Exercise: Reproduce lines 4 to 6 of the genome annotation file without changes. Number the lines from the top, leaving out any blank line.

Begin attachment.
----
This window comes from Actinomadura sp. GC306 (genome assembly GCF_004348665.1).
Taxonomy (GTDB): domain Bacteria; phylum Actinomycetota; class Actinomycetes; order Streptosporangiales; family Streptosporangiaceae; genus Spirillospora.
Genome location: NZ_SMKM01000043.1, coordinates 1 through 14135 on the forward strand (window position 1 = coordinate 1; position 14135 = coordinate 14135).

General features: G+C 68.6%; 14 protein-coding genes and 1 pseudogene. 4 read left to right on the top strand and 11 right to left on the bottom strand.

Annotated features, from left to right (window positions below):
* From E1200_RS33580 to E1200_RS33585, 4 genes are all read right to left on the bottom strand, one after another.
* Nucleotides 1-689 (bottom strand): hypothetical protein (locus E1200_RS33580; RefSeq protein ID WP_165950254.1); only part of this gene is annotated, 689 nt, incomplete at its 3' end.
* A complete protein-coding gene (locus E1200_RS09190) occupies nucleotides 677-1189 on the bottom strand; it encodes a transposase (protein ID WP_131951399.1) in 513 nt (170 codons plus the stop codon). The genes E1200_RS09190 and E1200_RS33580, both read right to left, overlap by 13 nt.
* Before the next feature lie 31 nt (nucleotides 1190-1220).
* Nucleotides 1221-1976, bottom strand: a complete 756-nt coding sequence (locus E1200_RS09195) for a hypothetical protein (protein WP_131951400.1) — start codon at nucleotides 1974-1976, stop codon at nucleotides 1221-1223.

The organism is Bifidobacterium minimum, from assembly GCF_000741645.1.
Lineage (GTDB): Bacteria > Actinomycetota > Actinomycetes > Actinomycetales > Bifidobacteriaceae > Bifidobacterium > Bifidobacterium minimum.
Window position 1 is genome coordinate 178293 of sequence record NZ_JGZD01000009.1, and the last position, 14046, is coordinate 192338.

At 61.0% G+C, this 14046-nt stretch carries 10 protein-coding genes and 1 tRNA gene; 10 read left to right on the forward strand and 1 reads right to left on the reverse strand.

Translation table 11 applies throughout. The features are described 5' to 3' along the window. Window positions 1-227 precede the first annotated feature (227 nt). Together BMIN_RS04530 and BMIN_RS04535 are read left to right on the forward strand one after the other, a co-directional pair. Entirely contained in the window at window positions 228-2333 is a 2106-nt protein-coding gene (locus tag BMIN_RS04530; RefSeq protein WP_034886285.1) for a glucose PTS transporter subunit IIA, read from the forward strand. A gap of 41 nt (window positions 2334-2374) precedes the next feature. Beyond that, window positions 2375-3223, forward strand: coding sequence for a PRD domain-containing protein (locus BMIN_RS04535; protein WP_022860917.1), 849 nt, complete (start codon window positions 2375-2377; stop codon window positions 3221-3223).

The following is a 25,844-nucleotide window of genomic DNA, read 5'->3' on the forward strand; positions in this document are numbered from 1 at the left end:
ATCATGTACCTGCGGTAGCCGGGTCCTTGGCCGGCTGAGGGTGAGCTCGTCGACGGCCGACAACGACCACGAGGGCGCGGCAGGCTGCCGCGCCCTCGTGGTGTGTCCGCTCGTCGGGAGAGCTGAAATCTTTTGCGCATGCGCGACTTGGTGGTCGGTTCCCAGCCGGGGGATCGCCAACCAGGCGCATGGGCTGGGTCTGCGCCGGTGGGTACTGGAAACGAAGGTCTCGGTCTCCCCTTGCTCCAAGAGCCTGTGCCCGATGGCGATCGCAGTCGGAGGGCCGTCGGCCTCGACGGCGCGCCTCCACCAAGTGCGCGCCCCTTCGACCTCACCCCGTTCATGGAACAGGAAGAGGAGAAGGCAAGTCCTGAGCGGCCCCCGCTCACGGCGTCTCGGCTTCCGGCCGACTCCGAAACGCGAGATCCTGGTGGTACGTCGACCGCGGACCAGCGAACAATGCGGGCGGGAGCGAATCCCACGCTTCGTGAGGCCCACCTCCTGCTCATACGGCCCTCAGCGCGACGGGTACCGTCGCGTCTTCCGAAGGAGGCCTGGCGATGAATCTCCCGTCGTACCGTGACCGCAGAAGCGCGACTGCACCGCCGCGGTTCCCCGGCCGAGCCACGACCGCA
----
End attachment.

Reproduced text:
General features: G+C 68.6%; 14 protein-coding genes and 1 pseudogene. 4 read left to right on the top strand and 11 right to left on the bottom strand.

Annotated features, from left to right (window positions below):
* From E1200_RS33580 to E1200_RS33585, 4 genes are all read right to left on the bottom strand, one after another.